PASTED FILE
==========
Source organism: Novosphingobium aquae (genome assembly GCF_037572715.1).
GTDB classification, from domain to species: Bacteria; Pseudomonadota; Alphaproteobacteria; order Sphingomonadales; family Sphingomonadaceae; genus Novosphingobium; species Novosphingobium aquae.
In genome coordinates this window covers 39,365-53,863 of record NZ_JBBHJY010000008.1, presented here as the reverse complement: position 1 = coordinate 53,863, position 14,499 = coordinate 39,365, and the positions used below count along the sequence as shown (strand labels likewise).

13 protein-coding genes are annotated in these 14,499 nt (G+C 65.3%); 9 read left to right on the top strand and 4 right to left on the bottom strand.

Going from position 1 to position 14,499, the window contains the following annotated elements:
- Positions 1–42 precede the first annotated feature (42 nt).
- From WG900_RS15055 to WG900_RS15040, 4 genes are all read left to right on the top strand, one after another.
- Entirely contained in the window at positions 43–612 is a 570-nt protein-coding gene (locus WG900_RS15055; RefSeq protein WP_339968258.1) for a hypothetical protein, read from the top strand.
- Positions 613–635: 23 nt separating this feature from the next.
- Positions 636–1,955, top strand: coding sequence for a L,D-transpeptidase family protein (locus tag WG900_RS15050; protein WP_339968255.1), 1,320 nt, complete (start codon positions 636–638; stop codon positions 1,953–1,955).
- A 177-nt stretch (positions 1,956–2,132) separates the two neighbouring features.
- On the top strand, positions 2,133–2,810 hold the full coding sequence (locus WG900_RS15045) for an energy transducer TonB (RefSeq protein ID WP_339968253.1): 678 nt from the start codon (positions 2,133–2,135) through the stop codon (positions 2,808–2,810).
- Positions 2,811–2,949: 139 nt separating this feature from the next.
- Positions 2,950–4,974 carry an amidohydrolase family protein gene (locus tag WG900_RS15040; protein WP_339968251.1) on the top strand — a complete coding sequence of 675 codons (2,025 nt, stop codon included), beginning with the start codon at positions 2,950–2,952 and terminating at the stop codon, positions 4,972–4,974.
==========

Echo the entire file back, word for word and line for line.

Source organism: Novosphingobium aquae (genome assembly GCF_037572715.1).
GTDB classification, from domain to species: Bacteria; Pseudomonadota; Alphaproteobacteria; order Sphingomonadales; family Sphingomonadaceae; genus Novosphingobium; species Novosphingobium aquae.
In genome coordinates this window covers 39,365-53,863 of record NZ_JBBHJY010000008.1, presented here as the reverse complement: position 1 = coordinate 53,863, position 14,499 = coordinate 39,365, and the positions used below count along the sequence as shown (strand labels likewise).

13 protein-coding genes are annotated in these 14,499 nt (G+C 65.3%); 9 read left to right on the top strand and 4 right to left on the bottom strand.

Going from position 1 to position 14,499, the window contains the following annotated elements:
- Positions 1–42 precede the first annotated feature (42 nt).
- From WG900_RS15055 to WG900_RS15040, 4 genes are all read left to right on the top strand, one after another.
- Entirely contained in the window at positions 43–612 is a 570-nt protein-coding gene (locus WG900_RS15055; RefSeq protein WP_339968258.1) for a hypothetical protein, read from the top strand.
- Positions 613–635: 23 nt separating this feature from the next.
- Positions 636–1,955, top strand: coding sequence for a L,D-transpeptidase family protein (locus tag WG900_RS15050; protein WP_339968255.1), 1,320 nt, complete (start codon positions 636–638; stop codon positions 1,953–1,955).
- A 177-nt stretch (positions 1,956–2,132) separates the two neighbouring features.
- On the top strand, positions 2,133–2,810 hold the full coding sequence (locus WG900_RS15045) for an energy transducer TonB (RefSeq protein ID WP_339968253.1): 678 nt from the start codon (positions 2,133–2,135) through the stop codon (positions 2,808–2,810).
- Positions 2,811–2,949: 139 nt separating this feature from the next.
- Positions 2,950–4,974 carry an amidohydrolase family protein gene (locus tag WG900_RS15040; protein WP_339968251.1) on the top strand — a complete coding sequence of 675 codons (2,025 nt, stop codon included), beginning with the start codon at positions 2,950–2,952 and terminating at the stop codon, positions 4,972–4,974.